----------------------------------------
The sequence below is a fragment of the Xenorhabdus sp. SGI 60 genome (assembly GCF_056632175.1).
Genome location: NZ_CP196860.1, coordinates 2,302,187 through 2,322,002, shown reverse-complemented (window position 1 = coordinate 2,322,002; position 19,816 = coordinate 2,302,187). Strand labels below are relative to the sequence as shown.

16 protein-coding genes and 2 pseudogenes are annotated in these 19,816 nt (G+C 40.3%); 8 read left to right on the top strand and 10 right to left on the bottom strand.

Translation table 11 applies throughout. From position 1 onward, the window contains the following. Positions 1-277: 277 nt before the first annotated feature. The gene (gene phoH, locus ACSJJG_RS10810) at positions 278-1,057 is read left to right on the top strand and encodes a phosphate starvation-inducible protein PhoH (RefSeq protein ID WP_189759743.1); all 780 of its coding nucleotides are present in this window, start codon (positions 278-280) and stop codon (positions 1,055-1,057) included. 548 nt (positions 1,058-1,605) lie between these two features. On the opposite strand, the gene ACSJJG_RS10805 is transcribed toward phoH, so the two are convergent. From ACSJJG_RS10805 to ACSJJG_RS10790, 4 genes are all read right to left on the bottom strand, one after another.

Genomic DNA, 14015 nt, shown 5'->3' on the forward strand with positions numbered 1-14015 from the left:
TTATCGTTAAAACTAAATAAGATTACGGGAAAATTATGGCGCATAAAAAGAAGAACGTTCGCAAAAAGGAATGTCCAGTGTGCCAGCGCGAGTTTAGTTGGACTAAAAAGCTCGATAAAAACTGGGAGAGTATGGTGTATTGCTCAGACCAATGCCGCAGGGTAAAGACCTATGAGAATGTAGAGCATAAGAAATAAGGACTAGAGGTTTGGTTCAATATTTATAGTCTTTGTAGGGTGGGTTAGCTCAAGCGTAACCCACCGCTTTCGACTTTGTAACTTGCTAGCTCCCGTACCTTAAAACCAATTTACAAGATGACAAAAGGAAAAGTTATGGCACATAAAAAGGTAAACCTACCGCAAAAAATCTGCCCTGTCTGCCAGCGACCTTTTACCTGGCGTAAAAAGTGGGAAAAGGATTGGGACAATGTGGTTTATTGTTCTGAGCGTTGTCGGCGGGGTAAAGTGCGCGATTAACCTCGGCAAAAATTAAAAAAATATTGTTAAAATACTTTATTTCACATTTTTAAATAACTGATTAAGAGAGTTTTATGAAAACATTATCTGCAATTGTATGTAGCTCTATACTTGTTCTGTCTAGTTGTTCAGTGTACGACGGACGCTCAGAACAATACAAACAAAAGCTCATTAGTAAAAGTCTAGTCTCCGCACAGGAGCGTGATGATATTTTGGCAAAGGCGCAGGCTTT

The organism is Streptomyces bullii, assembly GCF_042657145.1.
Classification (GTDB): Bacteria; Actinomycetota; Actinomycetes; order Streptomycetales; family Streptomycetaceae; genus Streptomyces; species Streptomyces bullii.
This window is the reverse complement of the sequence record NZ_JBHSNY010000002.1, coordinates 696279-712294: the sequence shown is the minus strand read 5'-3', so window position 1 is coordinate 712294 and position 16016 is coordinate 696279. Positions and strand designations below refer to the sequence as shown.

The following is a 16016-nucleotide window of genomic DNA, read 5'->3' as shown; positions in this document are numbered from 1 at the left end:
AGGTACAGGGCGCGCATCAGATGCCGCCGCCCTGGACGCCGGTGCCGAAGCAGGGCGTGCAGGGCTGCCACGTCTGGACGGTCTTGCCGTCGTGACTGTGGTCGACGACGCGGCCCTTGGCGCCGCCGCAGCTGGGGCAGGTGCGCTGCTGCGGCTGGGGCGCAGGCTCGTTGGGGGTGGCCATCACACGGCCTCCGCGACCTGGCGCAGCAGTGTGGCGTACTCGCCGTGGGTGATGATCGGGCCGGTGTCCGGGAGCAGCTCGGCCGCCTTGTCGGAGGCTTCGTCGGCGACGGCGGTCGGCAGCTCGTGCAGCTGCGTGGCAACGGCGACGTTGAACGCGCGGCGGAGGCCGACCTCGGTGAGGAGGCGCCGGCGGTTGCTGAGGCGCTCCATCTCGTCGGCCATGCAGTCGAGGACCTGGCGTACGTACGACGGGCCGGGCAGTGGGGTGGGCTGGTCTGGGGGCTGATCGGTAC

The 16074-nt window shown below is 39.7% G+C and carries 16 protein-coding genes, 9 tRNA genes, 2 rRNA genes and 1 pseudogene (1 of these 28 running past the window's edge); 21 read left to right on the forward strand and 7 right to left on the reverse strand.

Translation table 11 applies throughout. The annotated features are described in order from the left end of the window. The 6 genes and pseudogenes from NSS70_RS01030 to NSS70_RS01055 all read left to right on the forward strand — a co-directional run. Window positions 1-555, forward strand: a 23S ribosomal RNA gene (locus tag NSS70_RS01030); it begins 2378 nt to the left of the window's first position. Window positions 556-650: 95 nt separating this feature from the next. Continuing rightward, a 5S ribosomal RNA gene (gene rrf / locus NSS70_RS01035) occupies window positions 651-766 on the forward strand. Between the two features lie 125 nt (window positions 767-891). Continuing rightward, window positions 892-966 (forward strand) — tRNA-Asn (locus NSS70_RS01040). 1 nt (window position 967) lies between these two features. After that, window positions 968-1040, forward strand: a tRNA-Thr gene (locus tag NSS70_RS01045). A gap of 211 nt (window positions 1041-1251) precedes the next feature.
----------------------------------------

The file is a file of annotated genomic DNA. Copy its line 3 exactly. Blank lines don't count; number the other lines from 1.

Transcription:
16 protein-coding genes and 2 pseudogenes are annotated in these 19,816 nt (G+C 40.3%); 8 read left to right on the top strand and 10 right to left on the bottom strand.